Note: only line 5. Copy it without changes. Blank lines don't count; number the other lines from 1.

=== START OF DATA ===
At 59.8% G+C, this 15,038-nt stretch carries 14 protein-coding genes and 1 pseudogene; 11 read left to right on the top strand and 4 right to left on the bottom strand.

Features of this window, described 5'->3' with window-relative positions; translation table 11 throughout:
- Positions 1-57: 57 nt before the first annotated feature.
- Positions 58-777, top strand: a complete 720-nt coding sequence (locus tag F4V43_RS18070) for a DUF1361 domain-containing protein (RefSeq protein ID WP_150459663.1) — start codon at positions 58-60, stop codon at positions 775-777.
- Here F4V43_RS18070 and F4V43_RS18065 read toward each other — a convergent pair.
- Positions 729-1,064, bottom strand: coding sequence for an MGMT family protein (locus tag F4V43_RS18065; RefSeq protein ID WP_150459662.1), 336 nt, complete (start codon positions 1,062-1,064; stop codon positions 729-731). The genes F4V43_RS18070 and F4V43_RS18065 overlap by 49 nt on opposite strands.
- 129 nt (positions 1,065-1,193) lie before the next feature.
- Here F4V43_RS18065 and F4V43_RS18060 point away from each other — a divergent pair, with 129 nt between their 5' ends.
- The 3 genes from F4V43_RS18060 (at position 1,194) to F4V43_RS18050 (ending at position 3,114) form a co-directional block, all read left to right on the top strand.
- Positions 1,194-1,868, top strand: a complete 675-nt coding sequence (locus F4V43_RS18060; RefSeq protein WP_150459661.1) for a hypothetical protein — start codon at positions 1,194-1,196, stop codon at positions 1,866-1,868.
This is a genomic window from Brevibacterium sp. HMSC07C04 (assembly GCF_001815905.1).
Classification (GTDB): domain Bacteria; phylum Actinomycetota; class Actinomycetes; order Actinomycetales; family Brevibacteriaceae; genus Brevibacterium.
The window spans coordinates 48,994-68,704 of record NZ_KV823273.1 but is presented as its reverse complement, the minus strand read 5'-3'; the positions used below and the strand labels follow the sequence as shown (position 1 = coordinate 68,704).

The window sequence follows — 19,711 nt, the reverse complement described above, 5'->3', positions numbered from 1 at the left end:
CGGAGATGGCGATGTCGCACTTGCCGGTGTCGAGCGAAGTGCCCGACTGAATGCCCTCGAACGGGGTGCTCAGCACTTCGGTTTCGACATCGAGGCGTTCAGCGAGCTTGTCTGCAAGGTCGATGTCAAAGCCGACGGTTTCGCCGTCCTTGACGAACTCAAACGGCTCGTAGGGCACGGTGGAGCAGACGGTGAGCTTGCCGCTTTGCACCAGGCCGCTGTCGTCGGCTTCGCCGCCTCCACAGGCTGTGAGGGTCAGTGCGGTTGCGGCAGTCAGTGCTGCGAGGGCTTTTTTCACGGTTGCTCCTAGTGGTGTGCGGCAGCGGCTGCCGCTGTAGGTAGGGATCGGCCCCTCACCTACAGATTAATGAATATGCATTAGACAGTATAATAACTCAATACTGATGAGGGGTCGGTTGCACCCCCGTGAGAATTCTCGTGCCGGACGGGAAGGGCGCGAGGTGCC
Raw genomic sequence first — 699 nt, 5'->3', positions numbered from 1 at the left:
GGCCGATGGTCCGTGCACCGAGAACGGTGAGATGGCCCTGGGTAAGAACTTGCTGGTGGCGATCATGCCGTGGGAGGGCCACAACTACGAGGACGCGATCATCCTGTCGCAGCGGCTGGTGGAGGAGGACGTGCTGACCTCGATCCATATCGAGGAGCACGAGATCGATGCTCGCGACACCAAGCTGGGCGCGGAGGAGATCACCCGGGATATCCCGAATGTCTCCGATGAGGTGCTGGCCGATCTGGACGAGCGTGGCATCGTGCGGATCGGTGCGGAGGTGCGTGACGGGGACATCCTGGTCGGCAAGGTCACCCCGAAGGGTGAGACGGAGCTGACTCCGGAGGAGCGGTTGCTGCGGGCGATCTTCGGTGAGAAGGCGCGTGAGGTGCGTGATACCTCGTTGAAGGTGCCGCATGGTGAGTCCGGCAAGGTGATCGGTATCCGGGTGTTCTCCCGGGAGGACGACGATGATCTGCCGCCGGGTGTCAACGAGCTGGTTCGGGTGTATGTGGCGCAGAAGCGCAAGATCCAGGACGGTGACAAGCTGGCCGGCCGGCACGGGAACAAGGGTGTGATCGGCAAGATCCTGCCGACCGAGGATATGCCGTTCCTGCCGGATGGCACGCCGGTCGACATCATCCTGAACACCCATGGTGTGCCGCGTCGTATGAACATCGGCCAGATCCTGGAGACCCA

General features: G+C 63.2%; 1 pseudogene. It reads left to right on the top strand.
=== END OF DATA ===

- Here F4V43_RS18070 and F4V43_RS18065 read toward each other — a convergent pair.